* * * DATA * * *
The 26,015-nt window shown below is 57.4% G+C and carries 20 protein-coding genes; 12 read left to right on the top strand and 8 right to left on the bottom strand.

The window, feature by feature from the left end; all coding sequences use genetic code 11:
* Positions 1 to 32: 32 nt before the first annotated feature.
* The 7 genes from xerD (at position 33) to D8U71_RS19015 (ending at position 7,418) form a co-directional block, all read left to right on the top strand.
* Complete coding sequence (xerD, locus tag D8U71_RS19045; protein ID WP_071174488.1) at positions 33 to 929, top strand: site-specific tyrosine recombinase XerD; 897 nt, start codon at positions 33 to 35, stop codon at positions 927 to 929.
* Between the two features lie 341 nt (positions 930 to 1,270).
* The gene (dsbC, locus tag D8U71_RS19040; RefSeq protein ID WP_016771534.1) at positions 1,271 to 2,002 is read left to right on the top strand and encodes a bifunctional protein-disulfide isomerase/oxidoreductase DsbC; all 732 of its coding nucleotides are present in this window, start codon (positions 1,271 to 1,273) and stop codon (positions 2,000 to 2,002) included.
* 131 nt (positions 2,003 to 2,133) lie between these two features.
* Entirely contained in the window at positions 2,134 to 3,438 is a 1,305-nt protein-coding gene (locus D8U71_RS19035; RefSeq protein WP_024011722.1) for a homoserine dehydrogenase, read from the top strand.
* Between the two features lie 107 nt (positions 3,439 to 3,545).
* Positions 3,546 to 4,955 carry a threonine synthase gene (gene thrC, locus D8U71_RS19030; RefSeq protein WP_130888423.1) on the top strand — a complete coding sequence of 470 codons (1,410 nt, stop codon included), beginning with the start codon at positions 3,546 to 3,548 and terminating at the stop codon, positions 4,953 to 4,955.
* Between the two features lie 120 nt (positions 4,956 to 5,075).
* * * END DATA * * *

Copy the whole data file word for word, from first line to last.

The 26,015-nt window shown below is 57.4% G+C and carries 20 protein-coding genes; 12 read left to right on the top strand and 8 right to left on the bottom strand.

The window, feature by feature from the left end; all coding sequences use genetic code 11:
* Positions 1 to 32: 32 nt before the first annotated feature.
* The 7 genes from xerD (at position 33) to D8U71_RS19015 (ending at position 7,418) form a co-directional block, all read left to right on the top strand.
* Complete coding sequence (xerD, locus tag D8U71_RS19045; protein ID WP_071174488.1) at positions 33 to 929, top strand: site-specific tyrosine recombinase XerD; 897 nt, start codon at positions 33 to 35, stop codon at positions 927 to 929.
* Between the two features lie 341 nt (positions 930 to 1,270).
* The gene (dsbC, locus tag D8U71_RS19040; RefSeq protein ID WP_016771534.1) at positions 1,271 to 2,002 is read left to right on the top strand and encodes a bifunctional protein-disulfide isomerase/oxidoreductase DsbC; all 732 of its coding nucleotides are present in this window, start codon (positions 1,271 to 1,273) and stop codon (positions 2,000 to 2,002) included.
* 131 nt (positions 2,003 to 2,133) lie between these two features.
* Entirely contained in the window at positions 2,134 to 3,438 is a 1,305-nt protein-coding gene (locus D8U71_RS19035; RefSeq protein WP_024011722.1) for a homoserine dehydrogenase, read from the top strand.
* Between the two features lie 107 nt (positions 3,439 to 3,545).
* Positions 3,546 to 4,955 carry a threonine synthase gene (gene thrC, locus D8U71_RS19030; RefSeq protein WP_130888423.1) on the top strand — a complete coding sequence of 470 codons (1,410 nt, stop codon included), beginning with the start codon at positions 3,546 to 3,548 and terminating at the stop codon, positions 4,953 to 4,955.
* Between the two features lie 120 nt (positions 4,956 to 5,075).